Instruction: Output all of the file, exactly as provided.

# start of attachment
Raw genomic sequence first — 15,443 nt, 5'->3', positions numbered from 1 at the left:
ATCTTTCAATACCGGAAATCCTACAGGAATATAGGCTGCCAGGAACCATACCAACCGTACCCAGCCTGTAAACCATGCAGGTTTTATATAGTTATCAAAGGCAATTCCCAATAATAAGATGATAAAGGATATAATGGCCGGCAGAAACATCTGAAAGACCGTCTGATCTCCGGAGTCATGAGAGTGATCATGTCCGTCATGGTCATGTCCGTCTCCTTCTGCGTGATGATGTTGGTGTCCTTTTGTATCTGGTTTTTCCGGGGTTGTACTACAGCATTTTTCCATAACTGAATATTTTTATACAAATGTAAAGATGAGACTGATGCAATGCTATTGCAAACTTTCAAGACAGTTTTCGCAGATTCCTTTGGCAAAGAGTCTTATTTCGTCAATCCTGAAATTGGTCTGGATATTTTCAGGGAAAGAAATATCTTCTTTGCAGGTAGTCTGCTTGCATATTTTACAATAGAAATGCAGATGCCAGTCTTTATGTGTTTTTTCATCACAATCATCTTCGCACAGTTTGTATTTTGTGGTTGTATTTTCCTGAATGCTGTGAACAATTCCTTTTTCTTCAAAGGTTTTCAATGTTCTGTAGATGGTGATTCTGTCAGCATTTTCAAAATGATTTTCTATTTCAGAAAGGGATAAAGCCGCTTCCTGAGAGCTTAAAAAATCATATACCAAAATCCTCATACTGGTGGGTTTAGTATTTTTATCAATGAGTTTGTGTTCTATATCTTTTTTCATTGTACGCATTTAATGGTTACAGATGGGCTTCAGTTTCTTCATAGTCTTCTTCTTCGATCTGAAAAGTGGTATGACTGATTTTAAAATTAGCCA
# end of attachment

Raw genomic sequence first — 15,443 nt, 5'->3', positions numbered from 1 at the left:
ATCTTTCAATACCGGAAATCCTACAGGAATATAGGCTGCCAGGAACCATACCAACCGTACCCAGCCTGTAAACCATGCAGGTTTTATATAGTTATCAAAGGCAATTCCCAATAATAAGATGATAAAGGATATAATGGCCGGCAGAAACATCTGAAAGACCGTCTGATCTCCGGAGTCATGAGAGTGATCATGTCCGTCATGGTCATGTCCGTCTCCTTCTGCGTGATGATGTTGGTGTCCTTTTGTATCTGGTTTTTCCGGGGTTGTACTACAGCATTTTTCCATAACTGAATATTTTTATACAAATGTAAAGATGAGACTGATGCAATGCTATTGCAAACTTTCAAGACAGTTTTCGCAGATTCCTTTGGCAAAGAGTCTTATTTCGTCAATCCTGAAATTGGTCTGGATATTTTCAGGGAAAGAAATATCTTCTTTGCAGGTAGTCTGCTTGCATATTTTACAATAGAAATGCAGATGCCAGTCTTTATGTGTTTTTTCATCACAATCATCTTCGCACAGTTTGTATTTTGTGGTTGTATTTTCCTGAATGCTGTGAACAATTCCTTTTTCTTCAAAGGTTTTCAATGTTCTGTAGATGGTGATTCTGTCAGCATTTTCAAAATGATTTTCTATTTCAGAAAGGGATAAAGCCGCTTCCTGAGAGCTTAAAAAATCATATACCAAAATCCTCATACTGGTGGGTTTAGTATTTTTATCAATGAGTTTGTGTTCTATATCTTTTTTCATTGTACGCATTTAATGGTTACAGATGGGCTTCAGTTTCTTCATAGTCTTCTTCTTCGATCTGAAAAGTGGTATGACTGATTTTAAAATTAGCCA